With the flames barely out, the finger-pointing begins as massive fire engulfs famed Rio museum

Flames engulf the 200-year-old National Museum of Brazil in Rio de Janeiro on Sept. 2.
(Leo Correa / Associated Press)

Smoke rose Monday from the burned-out hulk of Brazil’s National Museum, as recriminations flew over who was responsible for a huge fire that destroyed at least part of Latin America’s largest archive of historical artifacts and documents.

A few hundred protesters gathered outside the museum gates tried several times to push into the site. They demanded to see the damage and called on the government to rebuild. Police pushed the crowd back with pepper spray, tear gas and batons.

The museum’s director said part of the collection was destroyed, but that it was not yet possible to detail the losses. The collection of 20 million items included Egyptian and Greco-Roman artifacts and the oldest human skull found in the Western Hemisphere. The building was once the home of the Portuguese royal family.

President Michel Temer called it “a sad day for all Brazilians.”

“Two hundred years of work, investigation and knowledge have been lost,” Temer said in a statement.


It was not clear how the fire began Sunday evening, when the museum was closed. But the flames quickly fueled criticism over Brazil’s dilapidated infrastructure and budget deficits as the nation prepares for national elections in October.

“Just crying doesn’t solve anything,” Alexander Kellner, the museum’s director, told reporters at the scene. He became emotional as he described plans to salvage what was left of the collection and rebuild. “We have to act.”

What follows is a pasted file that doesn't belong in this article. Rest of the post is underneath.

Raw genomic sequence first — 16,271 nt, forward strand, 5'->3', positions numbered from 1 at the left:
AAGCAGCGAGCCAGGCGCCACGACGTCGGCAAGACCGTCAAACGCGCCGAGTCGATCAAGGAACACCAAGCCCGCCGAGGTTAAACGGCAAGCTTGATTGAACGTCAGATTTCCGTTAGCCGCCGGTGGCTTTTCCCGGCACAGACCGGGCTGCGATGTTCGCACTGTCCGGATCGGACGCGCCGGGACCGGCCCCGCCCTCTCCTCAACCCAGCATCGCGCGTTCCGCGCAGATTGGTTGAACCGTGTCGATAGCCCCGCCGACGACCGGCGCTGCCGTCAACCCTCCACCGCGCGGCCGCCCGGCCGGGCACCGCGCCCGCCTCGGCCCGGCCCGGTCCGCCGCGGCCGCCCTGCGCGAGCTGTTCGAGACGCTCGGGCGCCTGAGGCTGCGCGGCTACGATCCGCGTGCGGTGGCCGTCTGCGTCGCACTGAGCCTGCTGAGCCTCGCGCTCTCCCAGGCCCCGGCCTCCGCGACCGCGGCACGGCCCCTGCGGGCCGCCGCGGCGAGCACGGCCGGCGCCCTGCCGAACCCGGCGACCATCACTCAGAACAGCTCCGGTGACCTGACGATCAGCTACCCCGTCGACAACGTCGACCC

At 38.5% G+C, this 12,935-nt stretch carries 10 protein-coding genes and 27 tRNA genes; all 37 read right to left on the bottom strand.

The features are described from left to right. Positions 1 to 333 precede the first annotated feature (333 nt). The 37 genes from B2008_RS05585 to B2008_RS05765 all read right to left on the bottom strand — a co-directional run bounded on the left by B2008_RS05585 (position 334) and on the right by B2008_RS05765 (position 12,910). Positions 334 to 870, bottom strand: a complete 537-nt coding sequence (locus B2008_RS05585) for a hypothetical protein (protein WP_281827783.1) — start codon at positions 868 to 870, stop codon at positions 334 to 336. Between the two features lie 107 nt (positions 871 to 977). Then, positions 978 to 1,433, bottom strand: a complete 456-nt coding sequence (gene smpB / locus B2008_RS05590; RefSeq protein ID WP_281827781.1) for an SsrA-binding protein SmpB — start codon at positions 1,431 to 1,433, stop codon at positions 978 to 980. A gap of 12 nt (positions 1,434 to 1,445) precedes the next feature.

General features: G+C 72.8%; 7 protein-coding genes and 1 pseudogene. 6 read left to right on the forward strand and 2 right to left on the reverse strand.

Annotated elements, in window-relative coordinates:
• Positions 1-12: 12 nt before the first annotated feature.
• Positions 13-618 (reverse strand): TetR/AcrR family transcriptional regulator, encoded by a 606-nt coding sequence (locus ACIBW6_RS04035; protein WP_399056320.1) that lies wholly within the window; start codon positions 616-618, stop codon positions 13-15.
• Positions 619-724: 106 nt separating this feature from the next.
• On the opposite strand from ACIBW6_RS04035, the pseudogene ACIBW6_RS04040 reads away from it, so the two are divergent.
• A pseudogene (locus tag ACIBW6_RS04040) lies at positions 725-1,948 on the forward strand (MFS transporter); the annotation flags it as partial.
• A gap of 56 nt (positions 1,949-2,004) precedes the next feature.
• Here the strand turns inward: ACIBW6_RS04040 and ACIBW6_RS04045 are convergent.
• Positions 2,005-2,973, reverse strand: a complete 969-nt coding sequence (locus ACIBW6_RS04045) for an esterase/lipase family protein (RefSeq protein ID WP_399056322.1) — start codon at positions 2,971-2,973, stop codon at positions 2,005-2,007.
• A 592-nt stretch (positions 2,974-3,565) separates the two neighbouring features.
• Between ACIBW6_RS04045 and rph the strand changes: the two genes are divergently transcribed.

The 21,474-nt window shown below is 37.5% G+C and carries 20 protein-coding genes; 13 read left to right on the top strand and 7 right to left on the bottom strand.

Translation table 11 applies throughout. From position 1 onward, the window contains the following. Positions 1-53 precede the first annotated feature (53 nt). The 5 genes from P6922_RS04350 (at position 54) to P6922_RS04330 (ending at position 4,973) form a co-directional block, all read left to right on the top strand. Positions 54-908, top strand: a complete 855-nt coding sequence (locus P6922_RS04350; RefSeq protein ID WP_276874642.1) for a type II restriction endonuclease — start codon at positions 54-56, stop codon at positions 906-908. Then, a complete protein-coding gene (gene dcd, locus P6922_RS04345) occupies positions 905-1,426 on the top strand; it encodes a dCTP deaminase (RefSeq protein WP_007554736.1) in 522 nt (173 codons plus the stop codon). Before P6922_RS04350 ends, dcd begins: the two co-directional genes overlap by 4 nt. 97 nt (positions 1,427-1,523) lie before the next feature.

A massive fire illuminates statues as it tears through the roof of the National Museum of Brazil in Rio de Janeiro on Sept. 2.
(Leo Correa / Associated Press)

Kellner said the institution had recently secured approval for money for a planned renovation, including an upgrade of the fire-prevention system.

“Look at the irony. The money is now there, but we ran out of time,” he said.

Fire department spokesman Roberto Robadey said firefighters got off to a slow start because the two fire hydrants closest to the museum did not work. Instead, trucks had to gather water from a nearby lake.

Kellner said there were fire extinguishers on the site, but it was not clear if there were sprinklers, which are problematic for museums because water can damage objects.

The building was still standing Monday morning, but much of it appeared to have been gutted. A few hundred people crowded at the gates, some in tears.

On the massive site where the museum sits, the fencing was dilapidated, stonework was cracked and lawns appeared untended.

“This fire is what Brazilian politicians are doing to the people,” said Rosana Hollanda, a 35-year-old high school teacher, who was crying Monday at the gates. “They’re burning our history, and they’re burning our dreams.”

Roberto Leher, the rector of the Federal University of Rio de Janeiro, of which the museum is a part, told reporters that the building needed an upgrade to its electrical and water systems and a new fire-prevention plan.

“We all knew the building was in a vulnerable state,” he told reporters. Officials had been working with firefighters to reduce those risks, he added.

“A fire of this scale, the reality unfortunately showed this, we needed a systematic intervention,” he said.

Students and museum employees protest outside Rio de Janeiro's National Museum of Brazil on Sept. 3 after the facility was gutted in a fire the n ight before.
(Silvia Izquierdo / Associated Press)

Asked by a reporter why such disasters don’t happen at cultural institutions in other countries, Kellner, the museum director, replied: “Ask yourself that. That’s a good question.”

Latin America’s largest nation has struggled to emerge from its worst recession in decades. The state of Rio de Janeiro has been particularly hard hit in recent years thanks to a combination of falling prices for oil, one of its major revenue sources, mismanagement and massive corruption.

On Instagram, Rio Mayor Marcelo Crivella called on the country to rebuild.

“It’s a national obligation to reconstruct it from the ashes, recompose every eternal detail of the paintings and photos. Even if they are not original, they continue to be a reminder of the royal family that gave us independence, the [Portuguese] empire and the first constitution and national unity,” he said.


10:04 a.m.: This article was updated throughout with additional details and reaction.

This article was originally published at 6:35 a.m.